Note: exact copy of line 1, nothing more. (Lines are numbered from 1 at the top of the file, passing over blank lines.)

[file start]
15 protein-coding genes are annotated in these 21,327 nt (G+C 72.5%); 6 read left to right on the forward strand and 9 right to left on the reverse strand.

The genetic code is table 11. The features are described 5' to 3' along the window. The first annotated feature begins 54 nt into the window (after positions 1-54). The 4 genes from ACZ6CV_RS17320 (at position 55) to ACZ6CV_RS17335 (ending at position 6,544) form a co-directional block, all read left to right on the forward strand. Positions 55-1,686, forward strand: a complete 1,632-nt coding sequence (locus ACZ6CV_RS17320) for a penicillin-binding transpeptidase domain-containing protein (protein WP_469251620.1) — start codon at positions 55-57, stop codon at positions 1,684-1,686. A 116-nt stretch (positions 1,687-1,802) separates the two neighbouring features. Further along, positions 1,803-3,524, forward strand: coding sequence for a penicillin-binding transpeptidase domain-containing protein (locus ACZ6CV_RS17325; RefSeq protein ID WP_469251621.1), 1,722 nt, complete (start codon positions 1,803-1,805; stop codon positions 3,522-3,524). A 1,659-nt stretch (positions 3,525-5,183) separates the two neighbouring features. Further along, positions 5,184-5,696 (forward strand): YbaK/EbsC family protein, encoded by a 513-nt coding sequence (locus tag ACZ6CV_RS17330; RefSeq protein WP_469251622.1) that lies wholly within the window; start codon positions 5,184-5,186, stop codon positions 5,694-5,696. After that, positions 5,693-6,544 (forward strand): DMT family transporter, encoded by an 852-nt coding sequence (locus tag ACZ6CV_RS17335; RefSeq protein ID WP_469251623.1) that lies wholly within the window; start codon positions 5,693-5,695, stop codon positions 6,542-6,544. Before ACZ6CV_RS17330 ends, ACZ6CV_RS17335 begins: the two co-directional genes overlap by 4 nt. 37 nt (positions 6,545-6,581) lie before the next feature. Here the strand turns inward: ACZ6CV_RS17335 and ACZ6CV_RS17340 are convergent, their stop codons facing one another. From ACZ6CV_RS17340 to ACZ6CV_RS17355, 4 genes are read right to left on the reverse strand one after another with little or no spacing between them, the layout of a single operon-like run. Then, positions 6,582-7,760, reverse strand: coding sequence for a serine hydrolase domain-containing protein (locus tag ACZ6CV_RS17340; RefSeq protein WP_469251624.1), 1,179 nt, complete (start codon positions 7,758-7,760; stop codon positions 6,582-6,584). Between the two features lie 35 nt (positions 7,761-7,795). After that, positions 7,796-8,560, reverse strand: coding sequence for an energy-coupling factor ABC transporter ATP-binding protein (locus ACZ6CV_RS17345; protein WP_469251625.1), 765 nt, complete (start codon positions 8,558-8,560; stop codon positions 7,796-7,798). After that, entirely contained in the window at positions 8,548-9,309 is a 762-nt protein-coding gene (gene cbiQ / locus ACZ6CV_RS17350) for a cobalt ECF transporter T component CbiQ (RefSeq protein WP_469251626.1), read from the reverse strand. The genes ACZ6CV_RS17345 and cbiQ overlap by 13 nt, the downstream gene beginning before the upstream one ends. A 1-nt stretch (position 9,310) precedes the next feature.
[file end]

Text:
15 protein-coding genes are annotated in these 21,327 nt (G+C 72.5%); 6 read left to right on the forward strand and 9 right to left on the reverse strand.